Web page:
'Vincent' around the house then, and at family functions. The second syllable given equal weight with the first by the heavy accent of the elder members. Not swallowed. Rhyming with 'went'.

Vincent was not really bothered what names people chose to use, but there were some things it was never pleasant to be called.


'Fucking coon.'

'Black coon. Fucking black bastard...'

He had rounded the corner and stepped into the passageway to find them waiting for him. Like turds in long grass. A trio of them in Timberland and Tommy Hilfiger.

Not shouting, but simply speaking casually. Saying what they saw. Big car. Hairy dog. Fucking black bastard...

Vincent stopped, caught his breath, took it all in.

Two were tallish -- one abnormally thin, the other shavei headed -- and both cradling cans of expensive lager. The third was shorter and wore a baseball cap, the peak bent an pulled down low. He took a swig of Smirnoff Ice, then bega to bounce on the balls of his feet, swinging the frosted glass bottle between thumb and forefinger.

'What you staring at, you sooty cunt?'

Vincent reckoned they were fifteen or so. Year eleven boys. The skinny one was maybe not even that, but all c them were a little younger than he was.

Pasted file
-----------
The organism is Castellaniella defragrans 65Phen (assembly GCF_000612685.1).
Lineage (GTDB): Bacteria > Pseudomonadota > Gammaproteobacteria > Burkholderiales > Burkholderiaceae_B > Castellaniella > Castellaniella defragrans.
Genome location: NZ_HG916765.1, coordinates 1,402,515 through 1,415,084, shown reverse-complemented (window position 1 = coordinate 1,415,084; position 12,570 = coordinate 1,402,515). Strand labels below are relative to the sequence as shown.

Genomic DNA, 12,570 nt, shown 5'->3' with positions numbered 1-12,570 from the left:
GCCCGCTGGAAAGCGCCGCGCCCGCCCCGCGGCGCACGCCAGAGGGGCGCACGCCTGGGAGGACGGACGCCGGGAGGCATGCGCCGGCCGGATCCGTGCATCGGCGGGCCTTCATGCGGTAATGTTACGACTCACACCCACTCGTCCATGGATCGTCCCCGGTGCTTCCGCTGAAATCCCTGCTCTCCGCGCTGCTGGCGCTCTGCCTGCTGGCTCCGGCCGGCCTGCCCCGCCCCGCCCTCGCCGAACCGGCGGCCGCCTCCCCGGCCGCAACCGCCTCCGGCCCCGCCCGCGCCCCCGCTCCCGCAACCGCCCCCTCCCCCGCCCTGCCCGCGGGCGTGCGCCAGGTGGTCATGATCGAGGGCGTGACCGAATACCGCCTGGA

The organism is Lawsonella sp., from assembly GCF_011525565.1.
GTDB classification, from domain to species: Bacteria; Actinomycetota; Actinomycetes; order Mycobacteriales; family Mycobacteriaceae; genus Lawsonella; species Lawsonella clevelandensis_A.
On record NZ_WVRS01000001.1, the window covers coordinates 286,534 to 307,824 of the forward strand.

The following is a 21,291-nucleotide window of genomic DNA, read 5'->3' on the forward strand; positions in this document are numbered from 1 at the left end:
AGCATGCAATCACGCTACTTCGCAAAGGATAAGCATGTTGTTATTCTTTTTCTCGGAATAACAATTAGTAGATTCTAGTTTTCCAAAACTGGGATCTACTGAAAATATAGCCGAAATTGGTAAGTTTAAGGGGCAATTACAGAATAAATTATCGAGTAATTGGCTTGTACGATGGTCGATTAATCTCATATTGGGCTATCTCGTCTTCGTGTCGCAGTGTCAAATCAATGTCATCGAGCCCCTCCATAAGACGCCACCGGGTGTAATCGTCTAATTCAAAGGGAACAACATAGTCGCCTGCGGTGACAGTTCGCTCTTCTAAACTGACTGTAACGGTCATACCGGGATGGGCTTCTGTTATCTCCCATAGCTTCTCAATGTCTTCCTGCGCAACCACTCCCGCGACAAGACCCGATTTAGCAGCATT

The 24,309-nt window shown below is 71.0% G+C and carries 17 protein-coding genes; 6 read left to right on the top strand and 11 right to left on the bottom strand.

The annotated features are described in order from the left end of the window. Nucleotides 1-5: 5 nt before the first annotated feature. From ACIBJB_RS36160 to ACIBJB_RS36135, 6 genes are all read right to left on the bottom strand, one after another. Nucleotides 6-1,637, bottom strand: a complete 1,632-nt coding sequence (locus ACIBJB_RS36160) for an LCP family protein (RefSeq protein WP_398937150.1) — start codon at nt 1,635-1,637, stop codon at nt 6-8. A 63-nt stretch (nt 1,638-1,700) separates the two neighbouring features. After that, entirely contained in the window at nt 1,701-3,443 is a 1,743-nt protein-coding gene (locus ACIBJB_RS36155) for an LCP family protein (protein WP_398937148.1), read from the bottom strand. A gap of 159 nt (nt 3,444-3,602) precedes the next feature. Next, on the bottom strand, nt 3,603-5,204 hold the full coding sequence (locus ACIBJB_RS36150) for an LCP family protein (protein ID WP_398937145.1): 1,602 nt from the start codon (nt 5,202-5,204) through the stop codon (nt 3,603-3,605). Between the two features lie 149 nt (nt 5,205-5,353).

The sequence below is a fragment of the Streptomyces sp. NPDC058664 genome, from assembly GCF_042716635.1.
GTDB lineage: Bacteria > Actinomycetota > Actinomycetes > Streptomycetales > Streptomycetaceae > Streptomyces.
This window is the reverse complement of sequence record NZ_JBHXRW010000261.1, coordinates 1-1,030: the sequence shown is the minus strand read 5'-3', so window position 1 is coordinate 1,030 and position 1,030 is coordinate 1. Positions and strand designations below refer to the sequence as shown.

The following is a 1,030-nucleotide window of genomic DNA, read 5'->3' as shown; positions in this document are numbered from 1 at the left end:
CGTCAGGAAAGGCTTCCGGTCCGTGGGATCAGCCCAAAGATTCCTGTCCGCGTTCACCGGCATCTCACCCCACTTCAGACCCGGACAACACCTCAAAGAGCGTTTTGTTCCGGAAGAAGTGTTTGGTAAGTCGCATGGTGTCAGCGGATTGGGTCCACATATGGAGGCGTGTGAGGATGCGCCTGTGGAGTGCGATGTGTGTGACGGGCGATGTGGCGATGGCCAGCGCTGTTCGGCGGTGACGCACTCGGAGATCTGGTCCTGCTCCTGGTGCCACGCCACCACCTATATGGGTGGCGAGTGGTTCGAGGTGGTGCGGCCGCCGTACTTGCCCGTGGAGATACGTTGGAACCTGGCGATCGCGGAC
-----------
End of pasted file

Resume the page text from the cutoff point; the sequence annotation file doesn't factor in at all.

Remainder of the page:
From somewhere a few streets away came the noise of singing, tuneless and incoherent, the phrases swinging like bludgeons. Quick as a flash, the arms of the taller boys were in the air, lager cans clutched in pale fists, faces taut wit: blind passion as they joined in the song.

'No one likes us, no one likes us, no one likes us, we don' care...'

The smaller boy looked at Vincent and shouted above the noise, 'Well?'

It was nearly six o'clock and starting to get dark. The match had finished over an hour ago but Vincent had guessed there might still be a few lads knocking about. He'd seen couple outside the newsagent as he'd walked down the ramp from the tube station. Blowing on to bags of chips. Tits an guts moving beneath their thin, replica shirts. The away fan were long gone and most of the home supporters were already indoors, but there were others, most who'd already forgotten the score, who still wandered the streets, singing and drinking. Waiting in groups, a radio tuned to 5 Live. Standing in lines on low walls, the half-time shitburgers turning to acid in their stomachs, looking around for it...